We were joined by Blue Sky's Deb Stone, talent development manager, and Matt Munn, senior animator. If you thought it was just going to be another talk about "Hey, this is the summer internship opportunities, come apply!" that you might have already heard before, you missed out big time. Yes, we got a short, and informative, spiel on the internship, but it was followed by Matt talking about his journey and experience / workflow as an animator at Blue Sky.
Blue Sky Summer 2015 Internship
It is a paid internship with a housing stipend and lasts 10 weeks, from June 15th to August 21st.
The categories change around each year for the internship. This year we've got:
Art / Visual Development
Lighting / Compositing
Research & Development
If you are interested in applying, get on those reels and resumes as the application deadline closes on March 20th. Polish them up as Blue Sky only chooses one applicant for each department!
"My Life: An Animator's Journey". By Matt Munn.
Often times when you watch or read an interview with animators they always tell about how they were super into cartoons as a young age and wanted to become the artist behind the screen. If you weren't one of those people you may feel like you're already behind. Matt was also one of those who didn't fall into such category of wanting to be an animator from a young age. In fact, he wanted to be a doctor! However, through a friend, Matt found interest in game programming and begin to study coding on his own time and entered the University of Delaware for Computer Science. Through his studies there, Matt found that he wasn't doing a whole lot on the gaming side so he went to discuss with the head of the graphics department and found himself as a modeler for a facial recognition software research. Now, he is all into modeling and wanted to be an artist instead of a programmer. He continued to work on more work to create a portfolio and got into the Savannah College of Art and Design for his MFA but after his first animation class he fell in love with animation.
Coming out of school, Matt found his first studio job at Fathom Studios working on Delgo. Later on, due to winning a contest by the 10 Second Club, Matt was contacted by Sony Picture Imageworks and he started on Open Season. Five years later, because Matt really wanted to focus on animated features and not VFX films, he found himself at Dreamworks for Puss in Boots and Legend of the Bonekeeper Dragon. Finally, in 2012, Matt arrived at Blue Sky and has worked on Ice Age 4, Epic, and Rio 2. An amazing journey through all these studios and Matt really emphasizes on how the studios is like an additional version of school from learning from the fellow amazing artists and the different workflow that each studio employs.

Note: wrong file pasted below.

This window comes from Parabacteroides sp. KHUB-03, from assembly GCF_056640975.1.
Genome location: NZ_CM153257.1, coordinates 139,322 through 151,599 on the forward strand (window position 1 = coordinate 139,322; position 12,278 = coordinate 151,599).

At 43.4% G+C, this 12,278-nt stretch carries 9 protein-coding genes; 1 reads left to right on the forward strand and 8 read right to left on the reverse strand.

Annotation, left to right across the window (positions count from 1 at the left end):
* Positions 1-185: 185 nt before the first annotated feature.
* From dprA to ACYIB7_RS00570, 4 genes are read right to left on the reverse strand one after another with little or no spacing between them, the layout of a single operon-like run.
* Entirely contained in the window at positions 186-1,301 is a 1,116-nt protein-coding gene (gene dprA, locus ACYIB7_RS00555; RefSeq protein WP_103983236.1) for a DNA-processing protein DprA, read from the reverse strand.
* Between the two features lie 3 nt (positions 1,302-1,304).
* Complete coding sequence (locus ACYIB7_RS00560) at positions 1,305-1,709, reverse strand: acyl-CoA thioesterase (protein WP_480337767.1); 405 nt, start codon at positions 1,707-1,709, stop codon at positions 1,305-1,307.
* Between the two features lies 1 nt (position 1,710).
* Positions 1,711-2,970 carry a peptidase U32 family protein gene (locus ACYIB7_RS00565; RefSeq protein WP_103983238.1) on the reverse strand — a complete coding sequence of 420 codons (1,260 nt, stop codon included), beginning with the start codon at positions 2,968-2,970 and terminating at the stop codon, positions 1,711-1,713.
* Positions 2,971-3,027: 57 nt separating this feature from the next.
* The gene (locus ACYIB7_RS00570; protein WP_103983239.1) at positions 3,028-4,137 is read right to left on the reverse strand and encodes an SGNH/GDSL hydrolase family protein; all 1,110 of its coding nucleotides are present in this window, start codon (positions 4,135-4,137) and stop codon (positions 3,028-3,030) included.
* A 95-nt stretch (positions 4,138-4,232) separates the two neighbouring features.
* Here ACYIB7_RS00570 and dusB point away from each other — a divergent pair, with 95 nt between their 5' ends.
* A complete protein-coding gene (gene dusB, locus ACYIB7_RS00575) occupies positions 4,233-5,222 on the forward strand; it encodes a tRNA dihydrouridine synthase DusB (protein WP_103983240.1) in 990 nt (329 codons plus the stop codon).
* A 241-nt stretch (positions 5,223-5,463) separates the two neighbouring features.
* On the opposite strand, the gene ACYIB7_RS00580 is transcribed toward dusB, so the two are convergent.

Most important to take away from all that is to always follow your heart. It's okay to take the time to figure out what your dreams are and it's never too late. Success is gauged on being able to do what you love for your living.
Awesome story but the evening hadn't end yet! Next, Matt shares with us what his workflow is like at Blue Sky.
First comes dailies where you get your shot(s) from the director and have a conversation about the purpose of the shot.
Next up is to look at and reference the layout and storyboard.
Now to brainstorm. What are the challenges? What are needed to accomplish the shot? What to do to satisfy the needs of the shot in an effective and clear way? In other words, consider your acting choices. Once you've got all that, what separates a strong animator from the rest is to think of how to plus the shot, making the shot stronger. Consider how to make the shot more funny or more gripping.
Time to thumbnail! A lot of people seem to hate doing this as they just want to animate and not draw, but thumbnailing is important as it helps get the idea of what needs to be done and it helps figure out high and low moments and key poses.
Reference! Takes lots of reference. Reference won't ever hurt you and can only ever help you. If you can't do certain things yourself, ask someone else to be your reference or look online elsewhere.
Now you can animate and begin your blocking pass. Think about your poses, timing, silhouette, appeal, and lines of action. Make sure things are clear and have a conversation with the director of what is working and what is not.
Add in those breakdowns. You're an animator, so sculpt the motions. Having Maya auto interpolate between two key poses is not what you want to be happening.
Spline pass is for those human elements in your animation and when you can fine tune those ease in and outs, arcs, and fully animate the lip sync. Once everything is looking good, the director will give the pre-final thumbs up meaning it's good enough to go into the film. At this stage you get to go into...
Polish. Here, you're just taking the extra time to add in the extra detail. Little jitters, eye darts, twitches, etc., to give more life, and to tighten up the animation a bit more.
Now you're all done and on to the next shot!